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Vice Admiral William S. Sims, Commander, United States Naval Forces Operating in European Waters, to Captain William V. Pratt, Assistant Chief of Naval Operations

10 July 1918

My dear Pratt,

          Your letter just received, and very glad indeed I was to have a word from you.1 I am glad you were pleased with the records and hope Mrs. Pratt2 may find some use for them in her Red Cross work. My record in particular cost me a lot of trouble what with the writing of the text and blowing it into the horn three or four times before the operator was satisfied.

          Danny has written Babby3 some of the most discouraged letters imaginable, upon the assumption that he may be kept permanently on the other side. As I wrote you before, I had no idea he felt so strongly on the subject. On the contrary I thought he was a bit fed up with the work over here and would be glad to remain at home for a while. I think he would be glad to remain for a while if he had the assurance that he would come back here before very long. If Burrage4 takes on the job, please send Danny back again and I will send another liaison officer in his place. I consider it quite essential that we have a man over there who is as devoted to our interests as you are, and who has the recent dope from this side. Even with the good understanding we have now between the Department and the Forces, I am perfectly convinced that misunderstandings would arise if we did not keep up a constant flow of liaison officers.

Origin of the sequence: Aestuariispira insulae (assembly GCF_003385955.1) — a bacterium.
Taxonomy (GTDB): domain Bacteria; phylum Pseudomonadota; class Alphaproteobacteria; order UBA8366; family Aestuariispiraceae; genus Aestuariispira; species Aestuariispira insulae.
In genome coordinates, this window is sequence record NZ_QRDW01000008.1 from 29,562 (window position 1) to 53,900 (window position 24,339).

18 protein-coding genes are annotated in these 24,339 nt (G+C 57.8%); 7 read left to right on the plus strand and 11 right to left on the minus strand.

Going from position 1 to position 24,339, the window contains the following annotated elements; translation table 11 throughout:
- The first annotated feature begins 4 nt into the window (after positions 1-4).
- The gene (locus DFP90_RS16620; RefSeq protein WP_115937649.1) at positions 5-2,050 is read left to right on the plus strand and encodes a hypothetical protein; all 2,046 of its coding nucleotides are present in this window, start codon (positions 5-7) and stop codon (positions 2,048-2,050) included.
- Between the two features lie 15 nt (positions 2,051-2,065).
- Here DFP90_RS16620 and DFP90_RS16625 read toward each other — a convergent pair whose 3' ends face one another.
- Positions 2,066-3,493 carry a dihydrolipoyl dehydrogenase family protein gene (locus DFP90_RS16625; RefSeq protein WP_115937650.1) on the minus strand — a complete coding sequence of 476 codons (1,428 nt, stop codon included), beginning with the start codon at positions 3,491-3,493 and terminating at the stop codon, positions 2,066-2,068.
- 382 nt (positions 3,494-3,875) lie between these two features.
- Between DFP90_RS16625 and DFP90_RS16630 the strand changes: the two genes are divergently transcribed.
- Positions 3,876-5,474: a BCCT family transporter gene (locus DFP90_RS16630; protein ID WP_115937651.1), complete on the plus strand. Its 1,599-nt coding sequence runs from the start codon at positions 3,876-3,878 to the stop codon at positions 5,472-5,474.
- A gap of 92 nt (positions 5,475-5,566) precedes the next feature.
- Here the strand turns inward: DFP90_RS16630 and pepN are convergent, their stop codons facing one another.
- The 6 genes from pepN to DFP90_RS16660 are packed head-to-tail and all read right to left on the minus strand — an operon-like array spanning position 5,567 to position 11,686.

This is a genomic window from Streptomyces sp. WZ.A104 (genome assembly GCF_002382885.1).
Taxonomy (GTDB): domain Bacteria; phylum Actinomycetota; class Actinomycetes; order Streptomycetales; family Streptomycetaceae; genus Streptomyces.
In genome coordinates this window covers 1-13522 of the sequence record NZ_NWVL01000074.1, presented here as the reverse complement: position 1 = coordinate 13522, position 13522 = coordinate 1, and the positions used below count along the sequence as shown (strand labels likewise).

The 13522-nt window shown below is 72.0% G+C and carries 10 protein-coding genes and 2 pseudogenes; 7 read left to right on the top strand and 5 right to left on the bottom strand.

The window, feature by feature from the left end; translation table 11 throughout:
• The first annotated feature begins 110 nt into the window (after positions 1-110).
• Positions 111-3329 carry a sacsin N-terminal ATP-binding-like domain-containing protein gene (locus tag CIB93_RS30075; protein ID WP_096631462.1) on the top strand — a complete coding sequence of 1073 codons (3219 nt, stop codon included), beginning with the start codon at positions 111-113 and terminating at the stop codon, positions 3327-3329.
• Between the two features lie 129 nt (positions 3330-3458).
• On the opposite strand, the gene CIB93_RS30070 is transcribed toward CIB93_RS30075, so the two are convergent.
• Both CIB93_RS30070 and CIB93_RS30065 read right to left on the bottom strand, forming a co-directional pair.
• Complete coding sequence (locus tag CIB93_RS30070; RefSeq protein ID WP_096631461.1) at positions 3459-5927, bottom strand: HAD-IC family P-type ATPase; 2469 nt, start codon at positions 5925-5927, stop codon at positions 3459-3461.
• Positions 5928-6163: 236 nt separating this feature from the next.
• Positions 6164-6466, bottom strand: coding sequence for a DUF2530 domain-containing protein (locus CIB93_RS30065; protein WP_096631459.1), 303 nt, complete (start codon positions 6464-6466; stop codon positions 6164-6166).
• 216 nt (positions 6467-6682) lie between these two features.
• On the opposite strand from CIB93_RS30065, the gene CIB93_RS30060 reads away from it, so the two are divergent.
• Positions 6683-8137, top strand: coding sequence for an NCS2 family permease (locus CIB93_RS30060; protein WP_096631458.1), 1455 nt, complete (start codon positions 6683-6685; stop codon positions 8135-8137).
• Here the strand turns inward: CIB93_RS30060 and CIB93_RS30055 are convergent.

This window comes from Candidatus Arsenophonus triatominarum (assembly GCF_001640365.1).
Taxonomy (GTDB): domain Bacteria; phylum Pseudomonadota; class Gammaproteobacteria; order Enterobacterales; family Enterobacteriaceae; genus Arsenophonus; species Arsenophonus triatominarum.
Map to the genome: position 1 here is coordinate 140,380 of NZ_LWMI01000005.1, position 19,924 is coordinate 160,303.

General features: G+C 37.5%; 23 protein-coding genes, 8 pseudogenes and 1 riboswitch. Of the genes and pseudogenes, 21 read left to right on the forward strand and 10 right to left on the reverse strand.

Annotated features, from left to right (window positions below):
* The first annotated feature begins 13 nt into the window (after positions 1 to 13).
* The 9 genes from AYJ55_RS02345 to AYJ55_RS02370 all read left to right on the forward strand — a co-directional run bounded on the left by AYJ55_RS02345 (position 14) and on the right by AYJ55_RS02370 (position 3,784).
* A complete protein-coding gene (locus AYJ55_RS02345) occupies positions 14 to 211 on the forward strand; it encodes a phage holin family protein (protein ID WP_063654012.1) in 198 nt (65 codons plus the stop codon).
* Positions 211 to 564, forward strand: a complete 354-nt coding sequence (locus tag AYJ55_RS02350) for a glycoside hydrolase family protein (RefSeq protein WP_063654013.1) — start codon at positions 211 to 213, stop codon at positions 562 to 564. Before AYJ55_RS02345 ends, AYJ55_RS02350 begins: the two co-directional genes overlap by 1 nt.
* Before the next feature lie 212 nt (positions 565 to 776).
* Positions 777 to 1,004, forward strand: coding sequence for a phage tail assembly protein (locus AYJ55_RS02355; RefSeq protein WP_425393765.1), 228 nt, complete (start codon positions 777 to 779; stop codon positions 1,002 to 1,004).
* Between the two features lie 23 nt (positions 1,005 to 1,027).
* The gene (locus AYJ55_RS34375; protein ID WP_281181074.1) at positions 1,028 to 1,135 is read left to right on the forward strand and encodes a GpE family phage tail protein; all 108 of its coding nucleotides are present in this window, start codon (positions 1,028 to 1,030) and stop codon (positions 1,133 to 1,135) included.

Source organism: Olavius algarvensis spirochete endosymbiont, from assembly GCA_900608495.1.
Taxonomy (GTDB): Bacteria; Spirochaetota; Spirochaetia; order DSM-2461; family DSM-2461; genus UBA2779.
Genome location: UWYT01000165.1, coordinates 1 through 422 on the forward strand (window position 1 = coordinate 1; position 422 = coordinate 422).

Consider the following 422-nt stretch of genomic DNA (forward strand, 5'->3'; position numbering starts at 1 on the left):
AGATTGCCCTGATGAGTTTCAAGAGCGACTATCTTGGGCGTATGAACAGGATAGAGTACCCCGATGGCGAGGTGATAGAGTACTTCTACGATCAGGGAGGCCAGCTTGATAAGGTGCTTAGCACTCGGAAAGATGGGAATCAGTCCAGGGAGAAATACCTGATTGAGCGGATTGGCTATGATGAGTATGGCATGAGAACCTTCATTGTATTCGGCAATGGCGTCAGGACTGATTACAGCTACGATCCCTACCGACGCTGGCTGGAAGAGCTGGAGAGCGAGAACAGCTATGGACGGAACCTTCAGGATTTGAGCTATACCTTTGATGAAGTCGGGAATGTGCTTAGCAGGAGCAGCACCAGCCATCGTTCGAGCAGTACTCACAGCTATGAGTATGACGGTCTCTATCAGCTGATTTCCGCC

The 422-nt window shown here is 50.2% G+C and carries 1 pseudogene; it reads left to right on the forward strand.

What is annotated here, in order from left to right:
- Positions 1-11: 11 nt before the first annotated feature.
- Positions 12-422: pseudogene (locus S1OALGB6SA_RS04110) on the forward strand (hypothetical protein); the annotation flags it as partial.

I am much encouraged by what you tell me about the little effect that U-151 had on the general public and the officials at home. I think it would be well if some carefully prepared articles were published so as to make people understand that at least those who are living on shore have nothing to fear from the visits of submarines. It is all very well for you people who have been thinking about this matter for many months, but unless the public is generally informed as to the elementary principles of the matter, they are liable to be stampeded. I was particularly struck by a letter that my sister-in-law wrote to Mrs. Sims,5 actually recommending both of them to pack up their children and go to a summer place about 200 miles inland. I am quite sure that millions of dollars are being expended for bombardment insurance.